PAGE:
Sources: Rant Lifestyle – By Nancy Rump | Edited By – All Things Michael
Michael Jackson broke musical barriers, countless world records and essentially the mold when it came to living an unique life. Let’s take a look at 20 things that make his legacy truly off the wall.
1. Jackson cast real gang members in his videos
In the video for 1987’s ‘The Way You Make Me Feel,’ real members of the Crips gang were used as extras. Earlier in the decade, Jackson cast about 80 members of Los Angeles’ rival Crips and Bloods gangs for ‘Beat It,’ to foster peace between them and add authenticity to the production, which was filmed on Skid Row.
2. Vincent Price’s ‘Thriller’ rap includes a lost verse
The horror movie legend’s spoken-word portion of the song included this cut verse: “The demons squeal in sheer delight/It’s you they spy, so plump, so right/For though the groove is hard to beat/Yet still you stand with frozen feet/You try to run, you try to scream/But no more sun you’ll ever see/For evil reaches from the crypt/To crush you in its icy grip.” It also originally ended with Price laughing maniacally and saying, “Can you dig it?”
3. Jackson wasn’t allowed to sing when he guest-starred on ‘The Simpsons’
He provided the voice of Leon Kompowsky, a mental patient who believes he’s the King of Pop, for 1991’s ‘Stark Raving Dad’ episode, but his record company wouldn’t allow him to sing the birthday song to Lisa. Jackson remedied that by hand-picking Kipp Lennon, a founding member of the folk band Venice, as his vocal stand-in.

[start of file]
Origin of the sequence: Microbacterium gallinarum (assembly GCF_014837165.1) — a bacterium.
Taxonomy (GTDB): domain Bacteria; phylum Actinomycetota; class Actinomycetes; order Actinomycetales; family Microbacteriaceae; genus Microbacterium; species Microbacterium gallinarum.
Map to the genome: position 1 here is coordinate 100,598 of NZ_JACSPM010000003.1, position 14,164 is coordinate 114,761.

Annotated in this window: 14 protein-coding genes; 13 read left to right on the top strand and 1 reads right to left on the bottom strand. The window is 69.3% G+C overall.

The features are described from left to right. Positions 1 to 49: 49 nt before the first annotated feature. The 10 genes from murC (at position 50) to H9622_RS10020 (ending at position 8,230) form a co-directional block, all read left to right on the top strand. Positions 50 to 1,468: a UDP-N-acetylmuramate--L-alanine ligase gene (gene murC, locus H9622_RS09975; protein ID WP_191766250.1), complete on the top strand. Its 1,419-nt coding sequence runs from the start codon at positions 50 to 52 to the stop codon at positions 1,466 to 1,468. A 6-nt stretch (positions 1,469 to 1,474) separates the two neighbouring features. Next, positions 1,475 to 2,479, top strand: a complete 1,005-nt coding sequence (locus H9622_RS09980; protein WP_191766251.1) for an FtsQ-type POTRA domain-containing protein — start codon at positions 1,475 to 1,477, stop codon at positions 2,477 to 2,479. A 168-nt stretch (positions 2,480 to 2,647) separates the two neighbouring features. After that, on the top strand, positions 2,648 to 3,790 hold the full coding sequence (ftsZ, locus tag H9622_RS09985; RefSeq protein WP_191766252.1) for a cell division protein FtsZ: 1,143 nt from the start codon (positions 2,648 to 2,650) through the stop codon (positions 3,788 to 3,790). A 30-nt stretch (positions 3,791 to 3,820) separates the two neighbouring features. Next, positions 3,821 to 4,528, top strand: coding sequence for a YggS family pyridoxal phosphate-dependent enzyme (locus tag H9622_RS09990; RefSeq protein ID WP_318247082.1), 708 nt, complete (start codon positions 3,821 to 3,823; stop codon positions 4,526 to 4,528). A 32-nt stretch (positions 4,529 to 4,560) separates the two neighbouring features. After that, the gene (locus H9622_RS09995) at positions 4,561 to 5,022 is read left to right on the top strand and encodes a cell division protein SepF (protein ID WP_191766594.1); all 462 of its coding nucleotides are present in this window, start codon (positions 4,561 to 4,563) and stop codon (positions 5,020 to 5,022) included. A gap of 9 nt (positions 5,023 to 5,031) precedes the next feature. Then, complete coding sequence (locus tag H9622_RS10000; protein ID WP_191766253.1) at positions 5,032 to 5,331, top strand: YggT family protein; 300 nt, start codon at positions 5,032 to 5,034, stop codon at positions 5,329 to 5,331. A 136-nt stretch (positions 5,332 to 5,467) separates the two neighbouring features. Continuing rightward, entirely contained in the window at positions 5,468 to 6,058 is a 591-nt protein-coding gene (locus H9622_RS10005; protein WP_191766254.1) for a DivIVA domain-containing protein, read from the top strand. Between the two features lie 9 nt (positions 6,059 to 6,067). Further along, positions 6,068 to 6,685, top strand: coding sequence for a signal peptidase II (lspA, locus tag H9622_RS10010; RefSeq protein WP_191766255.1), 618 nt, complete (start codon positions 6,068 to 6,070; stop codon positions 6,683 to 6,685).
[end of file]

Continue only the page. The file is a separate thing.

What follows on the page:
4. Jackson was supposed to be at the Twin Towers the day of the terrorist attacks
Jermaine Jackson said his brother was scheduled for appointments at the World Trade Center on Sept. 11, 2001, but as a longtime suffer of sleep deprivation, the singer overslept that morning. Jackson was supposed to put a watch in a bank vault, but failed to wake up early after talking to his mother, Katherine, until 3 a.m.
5. Sonic the Hedgehog provided instrumental roots for ‘Stranger in Moscow’
The lyrics of the R&B ballad, originally written as a poem, were penned by Jackson in 1993 during his Dangerous World Tour stop in Moscow. An instrumental theme written by the singer and his tour keyboardist, Brad Buxer, for the 1994 video game ‘Sonic the Hedgehog 3’ served as the basis for the track’s musical score.
6. A New Jersey school banned students from wearing Jackson’s signature white glove
In March 1984, shortly after Jackson dominated the Grammy Awards, Bound Brook High School gained national attention for banning students from wearing imitations of the singer’s sequined, shiny white glove. Officials said the glove interfered with typing, gym and operating machine shop equipment.